(Business in Cameroon) - The Cameroonian government plans to achieve a wage sustainability ratio of 33.8% in 2025, after 36.2% in 2024, 37.2% in 2023, and 36.3% in 2022. If this forecast contained in the medium-term economic and budgetary programming document (2023-2025) is achieved, Cameroon will record its first good performance in 16 years.
The wage sustainability ratio is set by the CEMAC as an indicator under the multilateral surveillance system. It evaluates the State's ability to remain solvent or creditworthy while ensuring sustainable wage payments without a continuous increase in debt stock. The threshold is 35%.
It represents the ratio between the volume of tax and customs revenues collected in a given year and government personnel expenses. In an official document annexed to the 2022 finance law, the Cameroonian government reveals that it has never been able to meet this ratio since 2009 (which will mean 16 years of underperformance in 2025). This is due to the explosion in recruitment in the civil service, compared to retirements.
Between 2011 and the end of June 2021, the number of public workers rose from 206,212 to 346,557, up 68%. Personnel expenses have also increased over the same period from only CFA681.4 billion to more than CFA1,000 billion.
To lower the sustainability ratio to less than 35% by 2025, Cameroon plans to strengthen control mechanisms and continue to clean up the State's payroll, according to the medium-term economic and budgetary programming document (2023-2025). There are also plans to review the process of recruitment and management of the State's human resources, to guarantee control of staffing levels, and ensure consistency between the quality of recruitment and the staffing needs that are essential for boosting the priority sectors in line with the NDS30 (National Development Strategy 2030). The State also intends to accelerate the conditions for the effective implementation of the new personnel and pay management system, Sigipes II.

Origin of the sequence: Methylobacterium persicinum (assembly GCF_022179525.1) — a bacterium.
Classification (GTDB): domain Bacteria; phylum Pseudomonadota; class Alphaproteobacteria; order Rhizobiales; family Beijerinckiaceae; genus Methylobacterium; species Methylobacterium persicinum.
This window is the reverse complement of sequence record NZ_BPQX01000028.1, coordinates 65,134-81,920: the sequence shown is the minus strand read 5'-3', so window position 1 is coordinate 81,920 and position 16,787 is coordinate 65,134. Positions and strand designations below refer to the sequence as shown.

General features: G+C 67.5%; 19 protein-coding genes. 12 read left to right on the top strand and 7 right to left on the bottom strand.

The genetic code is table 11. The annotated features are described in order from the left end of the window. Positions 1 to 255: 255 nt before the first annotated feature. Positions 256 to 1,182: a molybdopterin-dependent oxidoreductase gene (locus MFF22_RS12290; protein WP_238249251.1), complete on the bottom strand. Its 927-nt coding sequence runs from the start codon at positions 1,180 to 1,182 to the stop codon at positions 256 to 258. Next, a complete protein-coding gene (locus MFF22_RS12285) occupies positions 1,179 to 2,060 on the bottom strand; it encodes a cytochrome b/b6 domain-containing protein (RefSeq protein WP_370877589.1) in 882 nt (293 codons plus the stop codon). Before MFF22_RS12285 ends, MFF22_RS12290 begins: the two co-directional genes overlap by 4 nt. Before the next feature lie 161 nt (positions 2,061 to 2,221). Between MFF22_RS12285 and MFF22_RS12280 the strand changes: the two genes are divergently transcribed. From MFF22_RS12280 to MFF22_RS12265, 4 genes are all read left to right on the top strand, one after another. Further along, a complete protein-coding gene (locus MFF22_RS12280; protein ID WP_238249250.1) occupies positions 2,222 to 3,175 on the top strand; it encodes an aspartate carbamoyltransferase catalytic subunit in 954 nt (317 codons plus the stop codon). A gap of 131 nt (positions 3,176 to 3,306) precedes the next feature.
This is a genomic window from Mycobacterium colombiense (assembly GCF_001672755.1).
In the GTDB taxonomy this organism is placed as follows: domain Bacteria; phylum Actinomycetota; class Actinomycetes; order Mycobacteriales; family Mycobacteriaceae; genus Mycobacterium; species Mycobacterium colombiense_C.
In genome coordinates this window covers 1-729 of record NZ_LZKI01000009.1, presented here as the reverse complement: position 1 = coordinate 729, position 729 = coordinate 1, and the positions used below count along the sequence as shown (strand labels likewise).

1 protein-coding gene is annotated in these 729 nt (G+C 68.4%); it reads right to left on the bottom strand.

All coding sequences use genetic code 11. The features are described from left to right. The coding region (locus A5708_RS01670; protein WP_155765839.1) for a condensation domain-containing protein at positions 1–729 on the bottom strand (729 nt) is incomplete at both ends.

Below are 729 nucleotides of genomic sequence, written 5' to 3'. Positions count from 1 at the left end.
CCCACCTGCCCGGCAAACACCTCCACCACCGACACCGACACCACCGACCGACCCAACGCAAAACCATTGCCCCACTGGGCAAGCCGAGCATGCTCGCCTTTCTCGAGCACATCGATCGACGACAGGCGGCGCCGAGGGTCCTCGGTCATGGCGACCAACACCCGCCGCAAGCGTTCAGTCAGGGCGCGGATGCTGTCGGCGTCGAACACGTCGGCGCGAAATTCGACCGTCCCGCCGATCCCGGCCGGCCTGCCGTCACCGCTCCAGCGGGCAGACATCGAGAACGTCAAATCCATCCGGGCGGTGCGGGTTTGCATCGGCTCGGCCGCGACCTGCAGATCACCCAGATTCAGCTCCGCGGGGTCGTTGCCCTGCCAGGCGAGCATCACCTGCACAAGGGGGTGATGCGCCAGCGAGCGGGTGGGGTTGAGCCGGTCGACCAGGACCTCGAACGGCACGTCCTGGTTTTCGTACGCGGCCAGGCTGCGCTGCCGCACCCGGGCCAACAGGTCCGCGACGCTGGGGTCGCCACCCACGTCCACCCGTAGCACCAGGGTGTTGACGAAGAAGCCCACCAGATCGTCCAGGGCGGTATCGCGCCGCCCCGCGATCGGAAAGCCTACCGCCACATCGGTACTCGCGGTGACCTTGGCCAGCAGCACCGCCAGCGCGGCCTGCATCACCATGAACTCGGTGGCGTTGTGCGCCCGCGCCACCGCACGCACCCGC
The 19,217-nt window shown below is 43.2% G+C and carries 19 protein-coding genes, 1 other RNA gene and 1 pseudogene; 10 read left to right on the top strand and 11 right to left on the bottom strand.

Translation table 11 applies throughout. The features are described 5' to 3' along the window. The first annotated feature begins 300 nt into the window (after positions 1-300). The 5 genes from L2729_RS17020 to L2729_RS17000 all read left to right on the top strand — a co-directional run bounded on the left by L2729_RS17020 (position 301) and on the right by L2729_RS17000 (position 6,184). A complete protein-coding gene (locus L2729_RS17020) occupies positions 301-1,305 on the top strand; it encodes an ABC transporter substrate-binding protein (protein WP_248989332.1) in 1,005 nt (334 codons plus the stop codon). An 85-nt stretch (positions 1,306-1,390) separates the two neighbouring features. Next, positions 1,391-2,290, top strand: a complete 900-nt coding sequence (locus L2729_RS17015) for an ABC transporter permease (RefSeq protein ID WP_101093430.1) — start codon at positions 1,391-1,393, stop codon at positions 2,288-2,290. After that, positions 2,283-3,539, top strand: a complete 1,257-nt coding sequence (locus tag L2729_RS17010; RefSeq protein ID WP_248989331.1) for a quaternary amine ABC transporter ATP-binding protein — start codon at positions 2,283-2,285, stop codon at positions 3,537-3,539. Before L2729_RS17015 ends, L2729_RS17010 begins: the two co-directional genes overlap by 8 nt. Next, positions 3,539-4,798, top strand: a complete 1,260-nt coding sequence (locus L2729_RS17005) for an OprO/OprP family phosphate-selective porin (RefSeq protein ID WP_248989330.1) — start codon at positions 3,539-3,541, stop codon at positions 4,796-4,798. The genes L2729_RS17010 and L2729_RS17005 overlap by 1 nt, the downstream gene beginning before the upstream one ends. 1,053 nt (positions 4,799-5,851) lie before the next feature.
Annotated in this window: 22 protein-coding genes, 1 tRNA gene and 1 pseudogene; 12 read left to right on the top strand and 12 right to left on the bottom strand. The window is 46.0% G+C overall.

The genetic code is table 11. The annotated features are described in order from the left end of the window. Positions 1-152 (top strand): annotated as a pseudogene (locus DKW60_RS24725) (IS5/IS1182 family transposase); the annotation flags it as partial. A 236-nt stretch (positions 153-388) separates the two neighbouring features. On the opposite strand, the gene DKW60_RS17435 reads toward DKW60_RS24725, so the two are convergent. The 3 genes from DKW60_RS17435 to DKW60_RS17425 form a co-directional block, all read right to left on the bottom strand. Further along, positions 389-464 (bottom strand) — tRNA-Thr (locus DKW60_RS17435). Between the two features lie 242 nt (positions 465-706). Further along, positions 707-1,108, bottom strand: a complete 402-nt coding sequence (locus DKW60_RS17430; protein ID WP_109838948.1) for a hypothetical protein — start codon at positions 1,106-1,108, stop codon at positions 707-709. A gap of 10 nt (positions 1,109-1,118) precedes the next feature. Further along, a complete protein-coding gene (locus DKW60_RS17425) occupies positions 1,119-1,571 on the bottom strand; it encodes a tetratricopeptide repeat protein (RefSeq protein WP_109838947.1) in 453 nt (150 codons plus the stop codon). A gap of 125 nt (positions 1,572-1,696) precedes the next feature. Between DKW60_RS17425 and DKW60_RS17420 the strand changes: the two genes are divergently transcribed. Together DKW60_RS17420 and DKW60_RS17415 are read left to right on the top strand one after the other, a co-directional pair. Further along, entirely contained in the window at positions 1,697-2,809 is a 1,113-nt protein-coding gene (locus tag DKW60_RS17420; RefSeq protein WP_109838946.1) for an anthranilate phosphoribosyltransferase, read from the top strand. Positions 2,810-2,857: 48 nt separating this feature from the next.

In 2018, the Minister of Finance initiated the physical counting of state personnel (Coppe) to clean up the state pay file. The operation revealed thousands of fictitious public agents and exposed pensioners and personnel still active unduly in the file. According to Prime Minister Joseph Dion Nguté, COPPE enabled the Treasury to save a total of CFA51 billion on the wage bill of public agents in 2021.
As for the rationalization of recruitment, the Minister of Public Service and Administrative Reform (Minfopra), Joseph Lé, signed 28 orders on June 11, 2021, opening competitions for the recruitment of new staff in different state bodies. In total, only 1,536 positions were open. This figure shows a drastic decrease, compared to the 3,700 places filled in 2020, 5,411 in 2019, and 5,179 in 2018.
At the same time, in a letter dated May 19, 2022, co-signed by the Ministers of Higher Education and Civil Service and addressed to the Secretary-General of the Presidency of the Republic, the government suggested that it might suspend, as of 2023, the systematic recruitment of teachers trained in the Écoles normales supérieures (ENS) and the Écoles normales supérieures de l'enseignement technique (Enset).
The government revealed that the explosion in recruitment in the civil service is mainly due to the systematic integration into the state workforce of graduates from ENS and Enset. "The number of secondary school teachers increased 2.7 times from 30,640 to 83,308 between January 2010 and June 2020. They now represent 34.4% of the civil service workforce, whereas they represented only 15.8% at the beginning of 2010. Similarly, their wage bill represents 32.3% against 21% in 2010," the government said.
Brice R. Mbodiam